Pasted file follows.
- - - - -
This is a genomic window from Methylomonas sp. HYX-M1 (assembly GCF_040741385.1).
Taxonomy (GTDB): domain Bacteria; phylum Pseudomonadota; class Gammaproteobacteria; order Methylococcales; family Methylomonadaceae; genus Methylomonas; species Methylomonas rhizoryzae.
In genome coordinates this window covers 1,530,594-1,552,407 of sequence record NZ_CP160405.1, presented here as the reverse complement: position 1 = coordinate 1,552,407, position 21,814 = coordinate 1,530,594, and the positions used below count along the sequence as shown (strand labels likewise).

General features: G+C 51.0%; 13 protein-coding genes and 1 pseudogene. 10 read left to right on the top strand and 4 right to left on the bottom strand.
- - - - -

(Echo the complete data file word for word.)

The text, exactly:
This is a genomic window from Methylomonas sp. HYX-M1 (assembly GCF_040741385.1).
Taxonomy (GTDB): domain Bacteria; phylum Pseudomonadota; class Gammaproteobacteria; order Methylococcales; family Methylomonadaceae; genus Methylomonas; species Methylomonas rhizoryzae.
In genome coordinates this window covers 1,530,594-1,552,407 of sequence record NZ_CP160405.1, presented here as the reverse complement: position 1 = coordinate 1,552,407, position 21,814 = coordinate 1,530,594, and the positions used below count along the sequence as shown (strand labels likewise).

General features: G+C 51.0%; 13 protein-coding genes and 1 pseudogene. 10 read left to right on the top strand and 4 right to left on the bottom strand.